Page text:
Stay your alarm, reads the review by Helen Elliot that I read this morning in the Age, 'The Humans' is not speculative. It has more in common with the most memorable fairy tales than anything else because it has a simple moral instruction at its centre; kindness as opposed to selfishness, warmth in the place of chill.
Because, like, you know, speculative fiction can't be about moral instruction, kindness and warmth... And fairy tales aren't speculative fiction, oh no they aren't, so get your nasty specfic cooties off our most beloved stories! Also, the novel is witty, droll, tender, romantic, and sad, so yeah, with all those praiseworthy qualities, it definitely can't be speculative fiction.
The book in question is The Humans by Matt Haigh. This post is not about his book - I'm sure it's a great read - but about the usual haphazard labelling of genres, and the predictable implied hierarchy of merit. So, according to the review, The Humans is about an alien - a Vonnodorian - from a galaxy where mathematical genius is the norm. The Vonnodorian dispatches a mathematics professor and assumes his human identity. Much observation of the human race ensues and the ever so logical Vonnodorian, much to his surprise, develops fond feelings for our erratic species.
Nope, not speculative fiction at all.
In the usual litfic tendency to cherrypick who gets to pass through the hallowed gates of literary respectability, and despite the main character being from another galaxy and engaging in what I imagine are debates about humans that have already appeared in hundreds of brilliantly written and thoughtful SF short stories and novels, this book gets the mainstream seal of approval. Kudos to Matt Haigh. I wish him all the best. However, I can only surmise he escapes what the reviewer obviously regards as the dreaded speculative fiction label (possibly to do the book a favour because she views The Age readers as being biased against it) because the alien in the novel cunningly morphs into a middle-aged, Cambridge mathematics professor with marital problems, one of the customary mainstays of mainstream fiction (though a professor of English is even more acceptable). Mind you, I've read plenty of SF with that exact same hero, and pretty much the same scenario and well-written to boot, so, hmm, back to square one.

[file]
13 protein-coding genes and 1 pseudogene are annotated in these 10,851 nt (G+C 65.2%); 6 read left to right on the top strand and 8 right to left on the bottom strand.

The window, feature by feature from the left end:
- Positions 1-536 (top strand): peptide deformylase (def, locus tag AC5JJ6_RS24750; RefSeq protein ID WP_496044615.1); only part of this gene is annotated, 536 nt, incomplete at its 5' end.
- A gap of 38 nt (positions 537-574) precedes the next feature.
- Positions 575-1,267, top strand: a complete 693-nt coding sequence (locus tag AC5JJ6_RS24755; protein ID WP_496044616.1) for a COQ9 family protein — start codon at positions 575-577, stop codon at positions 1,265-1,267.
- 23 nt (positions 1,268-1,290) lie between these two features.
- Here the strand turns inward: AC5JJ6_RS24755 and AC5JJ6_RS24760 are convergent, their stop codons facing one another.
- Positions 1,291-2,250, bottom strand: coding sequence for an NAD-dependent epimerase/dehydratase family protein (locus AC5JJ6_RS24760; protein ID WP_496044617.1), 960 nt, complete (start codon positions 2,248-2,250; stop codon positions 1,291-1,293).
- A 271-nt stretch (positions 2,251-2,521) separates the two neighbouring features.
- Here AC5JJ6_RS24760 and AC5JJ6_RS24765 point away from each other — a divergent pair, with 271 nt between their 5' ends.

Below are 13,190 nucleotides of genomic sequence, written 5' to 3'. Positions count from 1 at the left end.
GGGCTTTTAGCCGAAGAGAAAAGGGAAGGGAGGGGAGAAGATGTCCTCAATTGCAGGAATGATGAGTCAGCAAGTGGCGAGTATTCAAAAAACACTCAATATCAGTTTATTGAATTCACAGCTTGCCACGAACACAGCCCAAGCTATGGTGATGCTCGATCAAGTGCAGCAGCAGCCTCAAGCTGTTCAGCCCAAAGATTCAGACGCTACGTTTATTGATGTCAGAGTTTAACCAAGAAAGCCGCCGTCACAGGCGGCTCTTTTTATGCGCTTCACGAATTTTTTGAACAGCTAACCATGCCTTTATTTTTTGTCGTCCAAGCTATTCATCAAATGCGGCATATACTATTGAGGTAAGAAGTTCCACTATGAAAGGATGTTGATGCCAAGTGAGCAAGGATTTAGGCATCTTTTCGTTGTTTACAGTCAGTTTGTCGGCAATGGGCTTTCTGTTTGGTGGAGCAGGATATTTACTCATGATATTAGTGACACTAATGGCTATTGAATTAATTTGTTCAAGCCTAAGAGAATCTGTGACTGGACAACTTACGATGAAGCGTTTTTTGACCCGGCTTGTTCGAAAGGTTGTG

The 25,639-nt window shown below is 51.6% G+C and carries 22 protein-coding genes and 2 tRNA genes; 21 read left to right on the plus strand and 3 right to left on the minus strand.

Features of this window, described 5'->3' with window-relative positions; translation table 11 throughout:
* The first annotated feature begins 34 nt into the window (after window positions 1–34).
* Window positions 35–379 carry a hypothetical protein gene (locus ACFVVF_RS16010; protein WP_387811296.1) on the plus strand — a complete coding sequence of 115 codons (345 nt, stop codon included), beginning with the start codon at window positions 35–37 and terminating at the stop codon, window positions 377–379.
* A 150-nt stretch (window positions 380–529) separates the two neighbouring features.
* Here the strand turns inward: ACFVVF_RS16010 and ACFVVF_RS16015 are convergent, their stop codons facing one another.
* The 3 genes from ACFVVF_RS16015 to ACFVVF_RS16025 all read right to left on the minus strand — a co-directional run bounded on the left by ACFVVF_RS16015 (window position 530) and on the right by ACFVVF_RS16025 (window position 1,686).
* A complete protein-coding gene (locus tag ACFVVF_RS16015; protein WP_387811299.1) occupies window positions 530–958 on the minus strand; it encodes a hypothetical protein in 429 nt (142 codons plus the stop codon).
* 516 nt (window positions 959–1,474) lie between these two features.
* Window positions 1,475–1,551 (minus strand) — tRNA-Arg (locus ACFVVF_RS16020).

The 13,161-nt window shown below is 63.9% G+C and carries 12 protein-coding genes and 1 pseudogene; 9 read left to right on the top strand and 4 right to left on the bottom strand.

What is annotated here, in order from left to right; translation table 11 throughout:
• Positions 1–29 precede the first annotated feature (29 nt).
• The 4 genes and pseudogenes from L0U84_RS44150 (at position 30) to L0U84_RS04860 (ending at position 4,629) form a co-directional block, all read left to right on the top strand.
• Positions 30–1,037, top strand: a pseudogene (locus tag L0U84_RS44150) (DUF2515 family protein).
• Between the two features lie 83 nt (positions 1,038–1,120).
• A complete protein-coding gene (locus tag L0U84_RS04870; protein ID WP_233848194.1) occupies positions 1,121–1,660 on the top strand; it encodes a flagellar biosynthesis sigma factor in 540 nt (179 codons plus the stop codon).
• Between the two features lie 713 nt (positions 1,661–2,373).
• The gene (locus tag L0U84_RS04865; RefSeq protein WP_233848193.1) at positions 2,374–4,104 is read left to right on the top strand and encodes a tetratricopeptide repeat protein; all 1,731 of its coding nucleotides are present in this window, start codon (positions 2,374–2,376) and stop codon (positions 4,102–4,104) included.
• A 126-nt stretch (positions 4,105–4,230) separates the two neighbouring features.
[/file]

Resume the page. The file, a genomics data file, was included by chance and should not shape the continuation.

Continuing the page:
As I've wondered time and time again, who gets to choose what is "respectable" fiction, and what is sniffingly rejected as genre dross? What criteria do they use? How widely read are they? What are the limits of their imagination? Oops, I might be getting a bit snippy there myself...
The Atlantic, science fiction gets the thumbs up in an article about a couple of M.I.T. Media Lab researchers who are teaching a course called Science Fiction to Science Fabrication aka Pulp to Prototype, in which they use texts (not the movies) like Frankenstein and Do Androids Dream of Electric Sheep? to encourage students to anticipate the consequences of their inventions and designs:
Reading science fiction is like an ethics class for inventors, and engineers and designers should be trying to think like science fiction authors when they approach their own work.They even quote the late, great Frederik Pohl:
Frederik Pohl once said that it wasn’t the job of science fiction authors to create the automobile but to describe the traffic jam.It follows that it is our job as technologists not to avoid creating the automobile, but to look at the traffic jam and design so that doesn’t happen. Thinking about these things at the beginning and iteratively throughout the process allows us to create better technology. Just as storytelling gives you more lives to live, speculative design or science fiction prototyping gives you more iterations to consider before your creation goes out into the wild and becomes hard to control. Once a genie is out of the bottle, it isn't inclined to allow itself to be stuffed back in. Once an abusable technology is in the hands of a fascist government or rogue nation-state, its leaders aren’t likely to return that technology for an upgrade that removes the features they’re using to spy or express their political agenda. Designing the genie so he can’t be used that way, before he gets out of the bottle, is the safest choice.
It's a good read, positive about science fiction and the vast philosophical playground the genre typically covers. As per usual, I'm just left wondering why well-written stories about far reaching subjects that span time and space should be deemed less valuable a contribution to literature than, say, the shenanigans of shallow, inner-city narcissists. I read all kinds of books, as do all the speculative fiction writers I know, and there's good and bad stuff in every genre. Unless one has done an in-depth study of the works available, one really should refrain from making snide remarks about something one knows nothing about. Besides, using a certain genre as a broadly accepted insult is just plain rude. It happens. We know it does. I saw it in a movie just the other day. I could see the joke coming a mile away - 'I write science fiction', said the nerdy character. Cue the laughs.
I know this is a lost cause, but can't we writing folk and readers all just learn to get on with each other and practice the common courtesy of mutual respect for the hard work of our fellow scribes? Read or don't read books according to your interests, that's each individual's prerogative, but let's ditch the pettiness and toss overboard the judgmental pretensions that can sour the experience.